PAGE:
The Legend of Zelda: Breath of the Wild was the hottest game on the show floor at this year’s E3 conference, and thousands of attendees fell in love with its vast, beautiful world. Although players were free to explore the sizable Great Plateau, defeating its enemies and conquering its shrines, key parts of the full experience were absent.
Nintendo intentionally avoided revealing too many story elements to players in the demo, and there were very few NPCs to encounter. Speaking with IGN, Zelda creator Shigeru Miyamoto and Nintendo of America’s Bill Trinen discussed the nature of the game’s side quests, or (as the developers refer to them) missions.
Shigeru Miyamoto: “Sandbox games is what they’re typically called here. But before anybody called them sandbox games, I always described Nintendo games as being a garden in a box. Zelda is a garden in a box game where the player can freely go around and experience [the world]. There are quests. Sometimes we call them little chores that we need to do, but there are missions. On the systems side, you get a list of missions that’s easy to look into and check on.”
Bill Trinen: “Those missions are, obviously, optional. And even the way the story is set up, once you get off the plateau you’ll get to a point where you’re given some options of things you can pursue. You might want to pursue the story. You may want to try to learn more about Link’s background, or you might want to go and try to solve all of the Shrines. You get to this point where you’re able to choose which one of these directions you want to do first, and then you’ll get missions that are layered on top.”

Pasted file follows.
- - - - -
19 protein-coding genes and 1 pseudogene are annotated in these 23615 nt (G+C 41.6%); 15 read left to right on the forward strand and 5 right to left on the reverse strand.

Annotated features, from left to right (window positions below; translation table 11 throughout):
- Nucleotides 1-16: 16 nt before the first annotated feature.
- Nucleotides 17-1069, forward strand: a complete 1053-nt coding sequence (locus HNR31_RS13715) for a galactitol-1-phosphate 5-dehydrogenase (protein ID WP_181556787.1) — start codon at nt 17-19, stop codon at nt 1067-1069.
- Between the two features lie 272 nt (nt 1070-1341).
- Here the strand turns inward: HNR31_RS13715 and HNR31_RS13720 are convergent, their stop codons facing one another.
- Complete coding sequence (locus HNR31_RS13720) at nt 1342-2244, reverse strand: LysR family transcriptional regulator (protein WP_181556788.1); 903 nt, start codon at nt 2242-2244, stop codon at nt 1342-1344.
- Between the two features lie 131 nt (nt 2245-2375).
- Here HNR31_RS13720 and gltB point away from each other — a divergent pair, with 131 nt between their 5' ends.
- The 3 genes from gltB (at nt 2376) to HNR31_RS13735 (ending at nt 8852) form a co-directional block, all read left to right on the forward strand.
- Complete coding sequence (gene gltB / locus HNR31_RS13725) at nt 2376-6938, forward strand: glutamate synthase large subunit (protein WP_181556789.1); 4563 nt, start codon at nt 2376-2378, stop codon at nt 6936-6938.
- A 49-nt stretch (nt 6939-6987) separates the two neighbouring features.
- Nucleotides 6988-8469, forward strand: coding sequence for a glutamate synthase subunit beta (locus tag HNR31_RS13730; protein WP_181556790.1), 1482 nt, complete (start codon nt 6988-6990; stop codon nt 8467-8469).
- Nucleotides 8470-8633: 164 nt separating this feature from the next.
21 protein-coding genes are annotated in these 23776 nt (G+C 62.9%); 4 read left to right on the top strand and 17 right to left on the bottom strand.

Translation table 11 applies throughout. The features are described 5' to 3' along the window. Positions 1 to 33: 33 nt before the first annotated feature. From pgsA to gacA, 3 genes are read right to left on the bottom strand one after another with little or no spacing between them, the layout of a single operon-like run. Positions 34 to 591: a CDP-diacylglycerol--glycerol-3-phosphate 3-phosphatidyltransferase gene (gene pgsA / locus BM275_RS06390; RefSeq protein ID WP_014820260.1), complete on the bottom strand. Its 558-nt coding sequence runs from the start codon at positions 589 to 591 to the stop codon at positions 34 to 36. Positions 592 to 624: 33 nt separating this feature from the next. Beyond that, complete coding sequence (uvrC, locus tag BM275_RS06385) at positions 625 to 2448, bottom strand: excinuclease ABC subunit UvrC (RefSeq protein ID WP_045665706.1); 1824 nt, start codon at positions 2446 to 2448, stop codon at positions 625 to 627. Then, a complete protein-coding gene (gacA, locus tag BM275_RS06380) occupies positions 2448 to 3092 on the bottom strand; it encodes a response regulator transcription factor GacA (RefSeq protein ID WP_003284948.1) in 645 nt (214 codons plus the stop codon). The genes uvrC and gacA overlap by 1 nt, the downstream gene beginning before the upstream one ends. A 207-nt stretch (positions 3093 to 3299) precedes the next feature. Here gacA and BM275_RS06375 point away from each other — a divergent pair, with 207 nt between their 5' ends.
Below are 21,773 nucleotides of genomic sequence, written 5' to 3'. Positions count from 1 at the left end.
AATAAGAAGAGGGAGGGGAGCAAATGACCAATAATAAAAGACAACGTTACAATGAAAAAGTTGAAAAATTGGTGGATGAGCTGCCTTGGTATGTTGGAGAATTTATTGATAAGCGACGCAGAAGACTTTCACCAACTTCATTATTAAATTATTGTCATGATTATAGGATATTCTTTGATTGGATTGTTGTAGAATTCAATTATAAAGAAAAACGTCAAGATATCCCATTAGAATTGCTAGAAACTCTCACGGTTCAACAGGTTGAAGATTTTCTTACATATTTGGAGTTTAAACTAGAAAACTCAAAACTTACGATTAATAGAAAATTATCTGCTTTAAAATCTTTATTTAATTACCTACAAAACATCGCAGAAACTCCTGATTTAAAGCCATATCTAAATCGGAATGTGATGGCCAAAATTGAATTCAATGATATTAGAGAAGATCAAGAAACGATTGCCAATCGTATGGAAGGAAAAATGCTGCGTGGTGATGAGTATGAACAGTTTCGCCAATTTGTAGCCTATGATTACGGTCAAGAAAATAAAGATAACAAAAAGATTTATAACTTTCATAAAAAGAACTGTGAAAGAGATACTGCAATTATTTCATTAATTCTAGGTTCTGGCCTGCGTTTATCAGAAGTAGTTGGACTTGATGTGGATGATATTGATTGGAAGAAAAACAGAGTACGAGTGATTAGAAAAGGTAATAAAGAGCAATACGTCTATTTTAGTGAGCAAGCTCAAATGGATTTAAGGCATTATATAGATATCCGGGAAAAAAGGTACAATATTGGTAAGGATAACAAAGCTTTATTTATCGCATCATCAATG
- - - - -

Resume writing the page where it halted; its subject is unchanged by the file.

The vast overworld of Breath of the Wild will feature a variety of missions for Link to tackle, but they won’t be required, and it sounds like they won’t be as integral to the experience as they were in previous Zelda games. Miyamoto also revealed to IGN that Breath of the Wild is not very story heavy in comparison to is predecessors, and you can even skip the story and go straight to the game’s end if you want. What do you think of this change of pace for Zelda‘s storytelling? Sound off in the comments!